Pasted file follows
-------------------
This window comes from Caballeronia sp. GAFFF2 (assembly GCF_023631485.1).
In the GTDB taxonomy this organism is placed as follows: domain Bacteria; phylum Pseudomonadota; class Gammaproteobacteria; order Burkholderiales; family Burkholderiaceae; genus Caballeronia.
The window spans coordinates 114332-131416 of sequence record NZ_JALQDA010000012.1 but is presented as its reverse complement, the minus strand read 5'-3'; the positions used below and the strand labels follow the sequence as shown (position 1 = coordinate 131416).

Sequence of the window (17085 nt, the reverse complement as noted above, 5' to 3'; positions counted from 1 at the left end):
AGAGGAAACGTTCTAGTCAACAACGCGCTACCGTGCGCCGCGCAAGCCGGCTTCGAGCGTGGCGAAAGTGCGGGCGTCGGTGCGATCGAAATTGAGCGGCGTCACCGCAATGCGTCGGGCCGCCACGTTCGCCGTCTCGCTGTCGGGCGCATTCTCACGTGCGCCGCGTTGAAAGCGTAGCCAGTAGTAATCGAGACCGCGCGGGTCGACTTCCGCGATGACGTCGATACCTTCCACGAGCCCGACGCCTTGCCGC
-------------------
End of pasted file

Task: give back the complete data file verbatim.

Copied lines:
This window comes from Caballeronia sp. GAFFF2 (assembly GCF_023631485.1).
In the GTDB taxonomy this organism is placed as follows: domain Bacteria; phylum Pseudomonadota; class Gammaproteobacteria; order Burkholderiales; family Burkholderiaceae; genus Caballeronia.
The window spans coordinates 114332-131416 of sequence record NZ_JALQDA010000012.1 but is presented as its reverse complement, the minus strand read 5'-3'; the positions used below and the strand labels follow the sequence as shown (position 1 = coordinate 131416).

Sequence of the window (17085 nt, the reverse complement as noted above, 5' to 3'; positions counted from 1 at the left end):
AGAGGAAACGTTCTAGTCAACAACGCGCTACCGTGCGCCGCGCAAGCCGGCTTCGAGCGTGGCGAAAGTGCGGGCGTCGGTGCGATCGAAATTGAGCGGCGTCACCGCAATGCGTCGGGCCGCCACGTTCGCCGTCTCGCTGTCGGGCGCATTCTCACGTGCGCCGCGTTGAAAGCGTAGCCAGTAGTAATCGAGACCGCGCGGGTCGACTTCCGCGATGACGTCGATACCTTCCACGAGCCCGACGCCTTGCCGC